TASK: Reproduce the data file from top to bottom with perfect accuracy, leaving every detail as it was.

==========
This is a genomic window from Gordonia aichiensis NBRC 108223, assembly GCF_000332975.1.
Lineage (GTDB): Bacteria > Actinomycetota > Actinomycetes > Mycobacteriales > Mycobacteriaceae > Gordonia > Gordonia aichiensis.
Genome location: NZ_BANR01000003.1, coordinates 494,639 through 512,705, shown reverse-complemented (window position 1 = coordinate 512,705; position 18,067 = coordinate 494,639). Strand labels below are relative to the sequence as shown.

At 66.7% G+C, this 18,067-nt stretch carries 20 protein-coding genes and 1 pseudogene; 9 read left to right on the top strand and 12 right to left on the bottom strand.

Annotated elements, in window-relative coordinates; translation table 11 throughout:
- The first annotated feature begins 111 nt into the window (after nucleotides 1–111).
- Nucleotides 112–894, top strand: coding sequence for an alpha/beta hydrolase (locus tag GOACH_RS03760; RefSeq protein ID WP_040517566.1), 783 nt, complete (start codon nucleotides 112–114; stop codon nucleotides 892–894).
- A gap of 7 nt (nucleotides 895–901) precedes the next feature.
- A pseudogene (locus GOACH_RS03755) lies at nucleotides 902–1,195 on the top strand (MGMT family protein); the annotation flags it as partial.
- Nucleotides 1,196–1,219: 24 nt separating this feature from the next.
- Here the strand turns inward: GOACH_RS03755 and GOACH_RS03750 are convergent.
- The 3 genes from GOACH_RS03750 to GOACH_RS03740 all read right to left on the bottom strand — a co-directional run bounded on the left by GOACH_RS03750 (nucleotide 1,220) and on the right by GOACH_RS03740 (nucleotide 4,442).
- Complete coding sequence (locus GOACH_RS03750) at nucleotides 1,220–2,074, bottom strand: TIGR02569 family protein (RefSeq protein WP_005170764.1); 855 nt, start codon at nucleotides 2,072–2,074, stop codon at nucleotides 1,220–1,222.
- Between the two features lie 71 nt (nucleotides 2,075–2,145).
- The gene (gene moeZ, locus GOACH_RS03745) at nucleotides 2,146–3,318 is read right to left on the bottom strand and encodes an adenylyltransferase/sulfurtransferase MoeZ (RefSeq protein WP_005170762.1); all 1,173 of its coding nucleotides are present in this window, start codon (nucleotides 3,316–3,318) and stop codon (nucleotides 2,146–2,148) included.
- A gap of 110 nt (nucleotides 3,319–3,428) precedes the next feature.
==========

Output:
This is a genomic window from Gordonia aichiensis NBRC 108223, assembly GCF_000332975.1.
Lineage (GTDB): Bacteria > Actinomycetota > Actinomycetes > Mycobacteriales > Mycobacteriaceae > Gordonia > Gordonia aichiensis.
Genome location: NZ_BANR01000003.1, coordinates 494,639 through 512,705, shown reverse-complemented (window position 1 = coordinate 512,705; position 18,067 = coordinate 494,639). Strand labels below are relative to the sequence as shown.

At 66.7% G+C, this 18,067-nt stretch carries 20 protein-coding genes and 1 pseudogene; 9 read left to right on the top strand and 12 right to left on the bottom strand.

Annotated elements, in window-relative coordinates; translation table 11 throughout:
- The first annotated feature begins 111 nt into the window (after nucleotides 1–111).
- Nucleotides 112–894, top strand: coding sequence for an alpha/beta hydrolase (locus tag GOACH_RS03760; RefSeq protein ID WP_040517566.1), 783 nt, complete (start codon nucleotides 112–114; stop codon nucleotides 892–894).
- A gap of 7 nt (nucleotides 895–901) precedes the next feature.
- A pseudogene (locus GOACH_RS03755) lies at nucleotides 902–1,195 on the top strand (MGMT family protein); the annotation flags it as partial.
- Nucleotides 1,196–1,219: 24 nt separating this feature from the next.
- Here the strand turns inward: GOACH_RS03755 and GOACH_RS03750 are convergent.
- The 3 genes from GOACH_RS03750 to GOACH_RS03740 all read right to left on the bottom strand — a co-directional run bounded on the left by GOACH_RS03750 (nucleotide 1,220) and on the right by GOACH_RS03740 (nucleotide 4,442).
- Complete coding sequence (locus GOACH_RS03750) at nucleotides 1,220–2,074, bottom strand: TIGR02569 family protein (RefSeq protein WP_005170764.1); 855 nt, start codon at nucleotides 2,072–2,074, stop codon at nucleotides 1,220–1,222.
- Between the two features lie 71 nt (nucleotides 2,075–2,145).
- The gene (gene moeZ, locus GOACH_RS03745) at nucleotides 2,146–3,318 is read right to left on the bottom strand and encodes an adenylyltransferase/sulfurtransferase MoeZ (RefSeq protein WP_005170762.1); all 1,173 of its coding nucleotides are present in this window, start codon (nucleotides 3,316–3,318) and stop codon (nucleotides 2,146–2,148) included.
- A gap of 110 nt (nucleotides 3,319–3,428) precedes the next feature.